We come back to our original problem of a partially supported beam
as shown in Figure 6.1.
As we will see that gap in the middle of the foundation is designed such that
the stress in the middle of the beam is reduced.
In this case, the modulus **k** of the foundation is given in Mathematica as

4 EI beta^4 ( UnitStep[a + (l-b)/2 - x] + UnitStep[x - a - (l+b)/2 ] )and the differential equation becomes

4 b l 4 beta UnitStep[a - - + - - x] w[x] + 2 2 4 b l (4) 4 beta UnitStep[-a - - - - + x] w[x] + w [x] == 2 2 F (DiracDelta[-a + x] + DiracDelta[-a - l + x]) ----------------------------------------------- EI

Mathematica will not be able to solve all by itself the differential equation with this modulus of the foundation. But this does not mean that we have to give up. Actually, we can split the horizontal range into three regions for which we already know the solution:

{UnitStep[x-a-l]->0, d1->d11, d2->d12, d3->d13, d4->d14}in the general solution to obtain the following deflection in the left region:

d11 Cos[beta x] beta x --------------- + d13 E Cos[beta x] + beta x E d12 Sin[beta x] beta x --------------- + d14 E Sin[beta x] + beta x E beta (a - x) (E F (Cos[beta (-a + x)] - 2 beta (-a + x) E Cos[beta (-a + x)] + Sin[beta (-a + x)] + 2 beta (-a + x) E Sin[beta (-a + x)]) UnitStep[-a + x] 3 ) / (8 beta EI)To obtain the deflection function in the right region we just apply the replacement rule

{UnitStep[x-a-l]->1, d1->d31, d2->d32, d3->d33, d4->d34}to the general solution of a beam on an elastic support.

The midsection is the special case of an unsupported beam. In this case the differential equation is

(4) F (DiracDelta[-a + x] + DiracDelta[-a - l + x]) w [x] == ----------------------------------------------- EIand can be easily solved by Mathematica; the result is

{{w[x] -> C[1] + x C[2] + x C[3] + x C[4] + 3 2 2 3 -(a F) a F x a F x F x (------- + ------ - ------ + ----) UnitStep[-a + x] + 6 EI 2 EI 2 EI 6 EI 3 2 2 3 -(F (a + l) ) F (a + l) x F (-a - l) x F x (------------- + ------------ + ------------- + ----) 6 EI 2 EI 2 EI 6 EIApplying the replacement rule

{UnitStep[x-a]->1, UnitStep[x-a-l]->0, C[1]->d21,C[2]->d22, C[3]->d23, C[4]->d24}we obtain the following deflection function for the middle region.

3 2 3 F (-a + x) d21 + d22 x + d23 x + d24 x + ----------- 6 EIBy differentiation we can also compute the slopes, bending moments, and shear forces in the threwe regions. We are left with twelve unknowns , where

`DiracDelta[a] -> 0`

, and `UnitStep[-a] -> 0`

to let Mathematica
know that we understand

eq[1] = Simplify[ m1[0]==0 /. simplificationrules ]; eq[2] = Simplify[ m3[L]==0 /. simplificationrules ]; eq[3] = Simplify[ q1[0] == 0 /. simplificationrules ]; eq[4] = Simplify[ q3[L] == 0 /. simplificationrules ]; eq[5] = Simplify[ w1[a+(l-b)/2] == w2[a+(l-b)/2] /. simplificationrules ]; eq[6] = Simplify[ h1[a+(l-b)/2] == h2[a+(l-b)/2] /. simplificationrules ] eq[7] = Simplify[ m1[a+(l-b)/2] == m2[a+(l-b)/2] /. simplificationrules ]; eq[8] = Simplify[ ( q1[a+(l-b)/2] == q2[a+(l-b)/2] ) /. simplificationrules ]; eq[9] = Simplify[ ( w2[a+l/2+b/2] == w3[a+l/2+b/2] ) /. simplificationrules ]; eq[10] = Simplify[ ( h2[a+l/2+b/2] == h3[a+l/2+b/2] ) /. simplificationrules ]; eq[11] = Simplify[ ( m2[a+l/2+b/2] == m3[a+l/2+b/2] ) /. simplificationrules ]; eq[12] = Simplify[ q2[a+l/2+b/2] == q3[a+l/2+b/2] /. simplificationrules ];If we take and the same data as in the previous section, Mathematica can solve the twelve equations in the 's. The deflection and the bending moment are shown below, together with the result without the gap. As you can clearly see from these figures, the stress is reduced in the middle section if the gap in the foundation is introduced.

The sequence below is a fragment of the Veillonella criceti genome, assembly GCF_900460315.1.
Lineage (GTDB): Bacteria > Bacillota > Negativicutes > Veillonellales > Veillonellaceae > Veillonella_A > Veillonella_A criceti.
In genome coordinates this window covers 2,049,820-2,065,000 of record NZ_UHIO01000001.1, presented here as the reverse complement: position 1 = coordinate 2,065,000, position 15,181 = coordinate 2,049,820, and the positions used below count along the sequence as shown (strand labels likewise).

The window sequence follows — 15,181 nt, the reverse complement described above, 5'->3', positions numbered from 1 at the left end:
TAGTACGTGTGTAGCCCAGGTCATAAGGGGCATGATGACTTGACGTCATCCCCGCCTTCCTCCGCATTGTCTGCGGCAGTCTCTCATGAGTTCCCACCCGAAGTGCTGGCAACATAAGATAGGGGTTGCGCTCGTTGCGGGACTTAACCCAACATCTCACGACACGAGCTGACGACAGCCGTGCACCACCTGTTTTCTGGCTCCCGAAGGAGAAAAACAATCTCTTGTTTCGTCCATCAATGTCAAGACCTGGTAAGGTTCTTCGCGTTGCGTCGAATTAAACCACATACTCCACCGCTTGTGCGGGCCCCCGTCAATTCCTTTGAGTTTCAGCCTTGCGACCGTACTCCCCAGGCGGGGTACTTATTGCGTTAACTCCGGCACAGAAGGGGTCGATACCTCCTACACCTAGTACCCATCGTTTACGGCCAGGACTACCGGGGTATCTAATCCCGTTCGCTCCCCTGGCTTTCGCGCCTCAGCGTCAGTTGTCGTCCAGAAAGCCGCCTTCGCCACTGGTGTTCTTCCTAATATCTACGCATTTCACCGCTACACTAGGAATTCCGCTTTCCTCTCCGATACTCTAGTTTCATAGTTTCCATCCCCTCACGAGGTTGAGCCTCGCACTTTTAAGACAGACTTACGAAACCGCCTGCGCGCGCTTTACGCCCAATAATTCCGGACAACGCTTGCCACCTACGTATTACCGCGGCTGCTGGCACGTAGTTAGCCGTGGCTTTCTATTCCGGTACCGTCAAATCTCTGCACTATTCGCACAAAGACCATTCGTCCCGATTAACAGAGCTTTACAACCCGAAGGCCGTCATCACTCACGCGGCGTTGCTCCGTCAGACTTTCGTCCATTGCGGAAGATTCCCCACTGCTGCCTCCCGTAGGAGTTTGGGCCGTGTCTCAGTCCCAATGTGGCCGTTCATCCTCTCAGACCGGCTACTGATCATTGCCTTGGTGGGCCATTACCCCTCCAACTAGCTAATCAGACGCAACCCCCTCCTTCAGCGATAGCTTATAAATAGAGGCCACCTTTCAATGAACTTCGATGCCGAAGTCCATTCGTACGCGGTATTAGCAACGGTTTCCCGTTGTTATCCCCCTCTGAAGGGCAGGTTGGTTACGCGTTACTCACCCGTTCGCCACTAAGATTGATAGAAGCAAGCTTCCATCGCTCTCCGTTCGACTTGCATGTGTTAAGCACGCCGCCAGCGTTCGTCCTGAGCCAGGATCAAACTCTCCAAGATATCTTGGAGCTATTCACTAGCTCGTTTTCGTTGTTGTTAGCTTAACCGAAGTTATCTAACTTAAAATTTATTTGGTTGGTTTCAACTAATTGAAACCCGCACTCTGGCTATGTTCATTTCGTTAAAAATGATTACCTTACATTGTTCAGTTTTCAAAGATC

In the design phase of course we don't know a ``good'' value for the gap
width **b**. But it is rather easy to graphically find such a value:
solve numerically the problem for several values of **b**, plot the function,
and in an animation step through the graphs to find the best choice for **b**.
This is what we have done in the following Mathematica code:

equations = Table[eq[i],{i,12}]; L=2600; l=1500; EI=6.33 10^(11); F=56.25 10^3; k=25; beta=(k/(4 EI))^(1/4); a=(L-l)/2; Do[ ( solutions = NSolve[ equations, {d11,d12,d13,d14,d21,d22,d23,d24,d31,d32,d33,d34} ][[1]]; p1 = a+(l-b)/2; p2 = a+(l+b)/2; W1 = w1[x] /. solutions; W2 = w2[x] /. solutions; W3 = w3[x] /. solutions; Clear[W]; Clear[M]; W[x_ /; Evaluate[x<=p1] ] = W1; W[x_ /; Evaluate[x>p1 && x<p2] ] = W2; W[x_ /; Evaluated[x>=p2] ] = W3; M1 = m1[x] /. solutions; M2 = m2[x] /. solutions; M3 = m3[x] /. solutions; M[x_ /; Evaluate[x<=p1] ] = M1; M[x_ /; Evaluate[x>p1 && x<p2] ] = M2; M[x_ /; Evaluate[x>=p2] ] = M3; plot[b] = myPlot[ W[x], {x,0,L}, PlotRange->{0,5.5}, DisplayFunction->Identity]; mplot[b] = myPlot[ M[x], {x,0,L}, PlotRange -> {-5 10^6,7 10^6}, DisplayFunction->Identity]), {b,0,1000,100} ];At the end of the article, the plots of the deflection function and bending moment can be easily drawn. They have been created with the following commands:

Show[ {plot[0],plot[600]}, DisplayFunction->$DisplayFunction ]; Show[ {mplot[0],mplot[600]}, DisplayFunction->$DisplayFunction ];

Sun Apr 23 10:32:10 MDT 1995